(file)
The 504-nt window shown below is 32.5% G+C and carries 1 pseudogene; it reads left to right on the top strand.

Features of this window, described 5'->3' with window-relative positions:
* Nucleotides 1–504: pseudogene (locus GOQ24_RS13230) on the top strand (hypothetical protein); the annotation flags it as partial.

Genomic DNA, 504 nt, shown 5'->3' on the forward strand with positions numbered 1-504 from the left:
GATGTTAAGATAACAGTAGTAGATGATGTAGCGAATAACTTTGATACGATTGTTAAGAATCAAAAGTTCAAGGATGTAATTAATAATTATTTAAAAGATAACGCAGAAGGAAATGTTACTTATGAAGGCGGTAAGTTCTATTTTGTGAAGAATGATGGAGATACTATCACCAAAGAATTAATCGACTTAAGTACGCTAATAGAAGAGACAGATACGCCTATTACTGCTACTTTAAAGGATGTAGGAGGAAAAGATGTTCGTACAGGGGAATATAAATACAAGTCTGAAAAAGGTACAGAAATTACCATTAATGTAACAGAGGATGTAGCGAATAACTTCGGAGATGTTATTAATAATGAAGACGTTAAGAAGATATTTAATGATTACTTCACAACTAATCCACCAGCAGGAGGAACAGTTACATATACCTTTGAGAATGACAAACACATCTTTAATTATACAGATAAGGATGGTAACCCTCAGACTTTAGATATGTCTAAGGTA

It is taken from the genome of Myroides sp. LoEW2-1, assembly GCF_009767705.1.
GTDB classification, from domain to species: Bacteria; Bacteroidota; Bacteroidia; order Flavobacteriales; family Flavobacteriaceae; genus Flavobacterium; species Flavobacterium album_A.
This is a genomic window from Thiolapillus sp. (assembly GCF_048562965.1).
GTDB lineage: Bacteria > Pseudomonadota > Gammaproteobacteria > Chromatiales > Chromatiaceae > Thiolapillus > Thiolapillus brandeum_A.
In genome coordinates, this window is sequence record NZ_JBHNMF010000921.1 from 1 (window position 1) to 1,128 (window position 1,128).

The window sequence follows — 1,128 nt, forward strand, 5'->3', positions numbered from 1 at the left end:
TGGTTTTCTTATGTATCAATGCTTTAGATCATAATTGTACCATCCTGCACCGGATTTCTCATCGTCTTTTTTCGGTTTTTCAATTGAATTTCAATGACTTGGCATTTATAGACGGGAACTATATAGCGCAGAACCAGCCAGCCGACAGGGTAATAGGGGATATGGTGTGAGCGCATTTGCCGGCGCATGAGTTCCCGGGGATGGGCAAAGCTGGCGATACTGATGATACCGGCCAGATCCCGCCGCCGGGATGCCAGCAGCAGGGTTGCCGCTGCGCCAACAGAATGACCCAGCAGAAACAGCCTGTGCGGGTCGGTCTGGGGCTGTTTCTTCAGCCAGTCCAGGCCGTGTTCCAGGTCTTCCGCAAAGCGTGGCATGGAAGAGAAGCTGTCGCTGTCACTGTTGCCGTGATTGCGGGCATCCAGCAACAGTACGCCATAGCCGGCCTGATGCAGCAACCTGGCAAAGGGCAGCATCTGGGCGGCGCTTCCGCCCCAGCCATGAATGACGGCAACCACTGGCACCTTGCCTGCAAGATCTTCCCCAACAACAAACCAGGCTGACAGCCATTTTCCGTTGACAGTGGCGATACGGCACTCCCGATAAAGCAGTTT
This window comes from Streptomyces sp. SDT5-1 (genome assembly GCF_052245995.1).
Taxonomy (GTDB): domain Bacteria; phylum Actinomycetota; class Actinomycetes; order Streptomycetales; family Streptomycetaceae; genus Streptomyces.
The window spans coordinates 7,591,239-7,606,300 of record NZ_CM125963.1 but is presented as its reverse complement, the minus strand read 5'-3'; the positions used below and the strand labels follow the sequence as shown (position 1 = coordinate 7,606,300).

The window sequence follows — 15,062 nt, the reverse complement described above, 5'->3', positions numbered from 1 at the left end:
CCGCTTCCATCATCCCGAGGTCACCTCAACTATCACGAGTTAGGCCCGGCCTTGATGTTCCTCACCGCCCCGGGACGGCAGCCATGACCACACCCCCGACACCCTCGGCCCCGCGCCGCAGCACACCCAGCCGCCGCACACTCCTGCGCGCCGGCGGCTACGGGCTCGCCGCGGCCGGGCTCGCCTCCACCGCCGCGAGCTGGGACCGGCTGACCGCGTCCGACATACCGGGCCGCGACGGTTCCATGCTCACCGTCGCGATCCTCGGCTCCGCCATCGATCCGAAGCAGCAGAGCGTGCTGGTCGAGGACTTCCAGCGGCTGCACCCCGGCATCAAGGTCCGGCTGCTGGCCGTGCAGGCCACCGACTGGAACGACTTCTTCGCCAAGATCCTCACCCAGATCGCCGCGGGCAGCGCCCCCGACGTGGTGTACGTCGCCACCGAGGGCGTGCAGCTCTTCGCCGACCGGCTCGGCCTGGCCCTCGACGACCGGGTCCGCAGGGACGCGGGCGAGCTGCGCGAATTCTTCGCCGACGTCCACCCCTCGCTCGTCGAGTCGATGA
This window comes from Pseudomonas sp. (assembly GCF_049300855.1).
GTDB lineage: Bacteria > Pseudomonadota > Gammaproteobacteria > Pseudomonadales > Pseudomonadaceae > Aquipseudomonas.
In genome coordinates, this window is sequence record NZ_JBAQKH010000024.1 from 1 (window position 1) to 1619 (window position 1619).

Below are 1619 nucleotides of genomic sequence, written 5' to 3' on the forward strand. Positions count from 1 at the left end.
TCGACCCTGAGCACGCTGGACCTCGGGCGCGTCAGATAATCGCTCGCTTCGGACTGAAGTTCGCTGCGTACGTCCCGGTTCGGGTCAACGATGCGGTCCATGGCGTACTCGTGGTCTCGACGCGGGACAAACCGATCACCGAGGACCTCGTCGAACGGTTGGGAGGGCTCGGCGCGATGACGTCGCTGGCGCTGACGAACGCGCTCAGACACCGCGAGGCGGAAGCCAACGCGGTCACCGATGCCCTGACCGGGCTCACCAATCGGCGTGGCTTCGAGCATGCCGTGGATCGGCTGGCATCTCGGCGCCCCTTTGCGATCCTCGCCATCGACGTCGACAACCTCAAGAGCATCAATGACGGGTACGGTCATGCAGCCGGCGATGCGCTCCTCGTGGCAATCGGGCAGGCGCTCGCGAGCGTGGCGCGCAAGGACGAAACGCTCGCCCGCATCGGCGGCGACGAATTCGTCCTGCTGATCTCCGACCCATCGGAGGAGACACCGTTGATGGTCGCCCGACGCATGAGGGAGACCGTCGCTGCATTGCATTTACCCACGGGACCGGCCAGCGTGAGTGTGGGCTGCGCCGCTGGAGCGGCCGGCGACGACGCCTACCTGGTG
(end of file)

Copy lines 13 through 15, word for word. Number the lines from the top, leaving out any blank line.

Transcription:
This window comes from Streptomyces sp. SDT5-1 (genome assembly GCF_052245995.1).
Taxonomy (GTDB): domain Bacteria; phylum Actinomycetota; class Actinomycetes; order Streptomycetales; family Streptomycetaceae; genus Streptomyces.
The window spans coordinates 7,591,239-7,606,300 of record NZ_CM125963.1 but is presented as its reverse complement, the minus strand read 5'-3'; the positions used below and the strand labels follow the sequence as shown (position 1 = coordinate 7,606,300).